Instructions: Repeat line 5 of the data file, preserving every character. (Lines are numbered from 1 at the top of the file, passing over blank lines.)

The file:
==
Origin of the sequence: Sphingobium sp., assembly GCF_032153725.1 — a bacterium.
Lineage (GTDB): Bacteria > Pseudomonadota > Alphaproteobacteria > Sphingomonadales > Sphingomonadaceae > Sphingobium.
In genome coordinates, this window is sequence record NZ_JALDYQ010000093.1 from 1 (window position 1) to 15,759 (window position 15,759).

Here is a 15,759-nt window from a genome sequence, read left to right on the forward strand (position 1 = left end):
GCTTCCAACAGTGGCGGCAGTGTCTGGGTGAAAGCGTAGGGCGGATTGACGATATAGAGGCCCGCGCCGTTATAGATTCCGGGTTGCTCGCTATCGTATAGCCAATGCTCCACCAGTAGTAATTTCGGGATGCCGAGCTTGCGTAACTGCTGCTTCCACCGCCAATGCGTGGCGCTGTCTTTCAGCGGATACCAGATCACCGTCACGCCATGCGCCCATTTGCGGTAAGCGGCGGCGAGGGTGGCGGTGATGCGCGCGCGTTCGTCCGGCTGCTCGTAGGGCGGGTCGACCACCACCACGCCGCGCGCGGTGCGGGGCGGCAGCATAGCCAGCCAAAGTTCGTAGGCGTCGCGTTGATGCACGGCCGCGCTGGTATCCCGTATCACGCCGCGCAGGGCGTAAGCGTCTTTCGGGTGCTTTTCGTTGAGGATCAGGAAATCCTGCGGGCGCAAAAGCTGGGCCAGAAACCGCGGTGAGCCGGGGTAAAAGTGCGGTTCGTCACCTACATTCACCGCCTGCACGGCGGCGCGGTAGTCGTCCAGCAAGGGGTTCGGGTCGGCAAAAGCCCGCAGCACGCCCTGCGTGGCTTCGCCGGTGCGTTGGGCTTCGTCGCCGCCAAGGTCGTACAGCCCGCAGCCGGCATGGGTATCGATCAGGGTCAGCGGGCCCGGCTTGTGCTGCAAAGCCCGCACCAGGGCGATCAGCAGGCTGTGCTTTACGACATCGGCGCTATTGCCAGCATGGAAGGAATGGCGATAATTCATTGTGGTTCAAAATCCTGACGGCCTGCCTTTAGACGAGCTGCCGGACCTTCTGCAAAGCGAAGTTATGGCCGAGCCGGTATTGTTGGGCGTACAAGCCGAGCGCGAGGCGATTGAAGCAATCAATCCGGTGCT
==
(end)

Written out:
GCTTCCAACAGTGGCGGCAGTGTCTGGGTGAAAGCGTAGGGCGGATTGACGATATAGAGGCCCGCGCCGTTATAGATTCCGGGTTGCTCGCTATCGTATAGCCAATGCTCCACCAGTAGTAATTTCGGGATGCCGAGCTTGCGTAACTGCTGCTTCCACCGCCAATGCGTGGCGCTGTCTTTCAGCGGATACCAGATCACCGTCACGCCATGCGCCCATTTGCGGTAAGCGGCGGCGAGGGTGGCGGTGATGCGCGCGCGTTCGTCCGGCTGCTCGTAGGGCGGGTCGACCACCACCACGCCGCGCGCGGTGCGGGGCGGCAGCATAGCCAGCCAAAGTTCGTAGGCGTCGCGTTGATGCACGGCCGCGCTGGTATCCCGTATCACGCCGCGCAGGGCGTAAGCGTCTTTCGGGTGCTTTTCGTTGAGGATCAGGAAATCCTGCGGGCGCAAAAGCTGGGCCAGAAACCGCGGTGAGCCGGGGTAAAAGTGCGGTTCGTCACCTACATTCACCGCCTGCACGGCGGCGCGGTAGTCGTCCAGCAAGGGGTTCGGGTCGGCAAAAGCCCGCAGCACGCCCTGCGTGGCTTCGCCGGTGCGTTGGGCTTCGTCGCCGCCAAGGTCGTACAGCCCGCAGCCGGCATGGGTATCGATCAGGGTCAGCGGGCCCGGCTTGTGCTGCAAAGCCCGCACCAGGGCGATCAGCAGGCTGTGCTTTACGACATCGGCGCTATTGCCAGCATGGAAGGAATGGCGATAATTCATTGTGGTTCAAAATCCTGACGGCCTGCCTTTAGACGAGCTGCCGGACCTTCTGCAAAGCGAAGTTATGGCCGAGCCGGTATTGTTGGGCGTACAAGCCGAGCGCGAGGCGATTGAAGCAATCAATCCGGTGCT